-The oil storage tanks that had 4.5 million of gallons of oil in them that were located nearby at Hickam Airfield and a few miles away went untouched in the attack. The oil from those storage tanks fueled the aircraft carrier task forces that went on to bomb Tokyo in April 1942, stop the Japanese advance in the Coral Sea in May 1942, and decisively defeated the Japanese at the Battle of Midway in June 1942.
Last but not least: The major mission of the Japanese was to destroy U.S. aircraft carriers. None were at Pearl Harbor at the time the Japanese bombed it.
5) What other ship was sunk at Pearl Harbor that has sailors entombed aboard it other than the USS Arizona?
This is the USS Utah.
6) What allied ship came to the aide of the Americans in Honolulu on December 7?
This was the Dutch merchant vessel, the SS Jagersfontein, which was berthed at a pier in Honolulu. When the attack began on Hawaii, the crew came to the aid of the Americans when the ships’ anti-aircraft batteries fired on Japanese aircraft that flew by it.
7) Why is Torao Migita’s Pearl Harbor story unique?
He was a Hawaii National Guardsman. On December 7, 1941, as a Private stationed with D Company, 298th Infantry at Schofield Barracks, he was killed while returning to his post. When we think of American servicemen who were killed in Hawaii on that date, we usually think they were all Caucasians, Private Migita was of Japanese ancestry.
8) What aircraft at Hickam AFB that was destroyed by the bombing, was actually preparing for a secret mission against the Japanese?
On December 5, 1941 a B-24 bomber flew in from the mainland and upon landing was placed under a lot of security. What we know is that some very sophisticated camera equipment (for that time) was being loaded on board, according to one of the guards assigned to protect it. The aircraft was being prepared for a special mission, but on December 7, 1941 the bomber was destroyed in the attack and two crew members were killed trying to save it. Speculation? The aircraft was to be flown to either Wake Island or Guam to use as a base to launch photographic missions on the Marianas or Marshall Islands, then under Japanese control.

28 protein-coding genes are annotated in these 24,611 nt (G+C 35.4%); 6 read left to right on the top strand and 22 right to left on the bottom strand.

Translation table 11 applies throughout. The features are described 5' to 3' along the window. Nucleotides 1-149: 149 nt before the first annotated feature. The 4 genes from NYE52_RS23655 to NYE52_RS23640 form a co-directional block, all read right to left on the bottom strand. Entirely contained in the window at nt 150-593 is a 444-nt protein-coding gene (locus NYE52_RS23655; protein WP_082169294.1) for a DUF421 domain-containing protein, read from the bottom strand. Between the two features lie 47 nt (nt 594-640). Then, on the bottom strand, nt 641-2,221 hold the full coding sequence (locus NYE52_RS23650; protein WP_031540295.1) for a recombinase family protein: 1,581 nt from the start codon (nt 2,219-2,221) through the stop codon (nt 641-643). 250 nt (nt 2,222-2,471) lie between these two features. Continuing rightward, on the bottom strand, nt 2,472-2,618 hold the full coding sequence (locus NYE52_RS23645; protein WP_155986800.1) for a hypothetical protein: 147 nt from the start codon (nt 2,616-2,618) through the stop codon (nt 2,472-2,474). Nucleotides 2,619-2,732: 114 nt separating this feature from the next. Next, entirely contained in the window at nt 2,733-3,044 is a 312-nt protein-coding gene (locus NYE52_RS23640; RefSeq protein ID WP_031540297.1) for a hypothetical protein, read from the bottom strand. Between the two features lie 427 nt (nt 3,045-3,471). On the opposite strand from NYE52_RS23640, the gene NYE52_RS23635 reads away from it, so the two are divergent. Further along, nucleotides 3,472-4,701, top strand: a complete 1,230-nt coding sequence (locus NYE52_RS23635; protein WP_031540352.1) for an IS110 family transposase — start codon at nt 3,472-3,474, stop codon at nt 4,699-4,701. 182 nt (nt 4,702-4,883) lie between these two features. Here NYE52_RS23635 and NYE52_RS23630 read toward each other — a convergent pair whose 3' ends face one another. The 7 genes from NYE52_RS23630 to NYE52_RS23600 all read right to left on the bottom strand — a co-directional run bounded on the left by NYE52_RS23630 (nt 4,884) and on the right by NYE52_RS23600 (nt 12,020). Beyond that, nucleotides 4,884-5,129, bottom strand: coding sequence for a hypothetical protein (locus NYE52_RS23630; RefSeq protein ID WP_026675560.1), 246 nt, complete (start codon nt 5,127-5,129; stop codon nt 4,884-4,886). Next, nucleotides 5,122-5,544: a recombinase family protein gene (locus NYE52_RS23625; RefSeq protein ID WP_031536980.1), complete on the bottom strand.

9) What were some of the classic statements made about the bombing of Pearl Harbor?
“Rising sun, attacking early in the morning from a northerly direction.”
Quatrain 91, Century II,
Michael Nostradamus, 16th Century.
Returning home from a ball held at the Schofield Barracks Officers Club on Saturday night, December 6, 1941, the top Army commander in Hawaii, Lieutenant General Walter Short saw the bright lights of the ships in Pearl Harbor.
“Isn’t it a beautiful sight?” he commented to his wife. “And what a target they would make.”
In early December 1941 the main job of Pearl Harbor’s Station Hypo, a highly secret intelligence unit was to listen and locate Japanese naval radio traffic. On December 2, the call signs for most of Japan’s carriers disappeared from the air waves.
When Admiral Kimmel’s intelligence officer told him this, Kimmel replied, “Do you mean to say they could be rounding Diamond Head and you wouldn’t know it?”
In a letter to his wife dated December 6, 1941, the Captain of the USS Arizona, Captain Franklin Van Valkenburgh wrote his wife, “By this time next week,” he penned, “We will be on our way home for Christmas.”
When he discovered that the that the diplomatic ultimatum from Japan to the U.S. was delayed in being delivered to the U.S. State Department until after the bombing of Pearl Harbor (instead of being delivered before the bombing, which was the plan), Japanese Admiral Yamamoto commented solemnly to his staff, “We have awakened a sleeping giant and instilled in him a terrible resolve.”
10) The second bombing of Hawaii happened on March 4, 1942 by two Japanese flying boats from Wotje Atoll in the Marshall Islands. There were no casualties and little damage done.
Thank you for remembering December 7!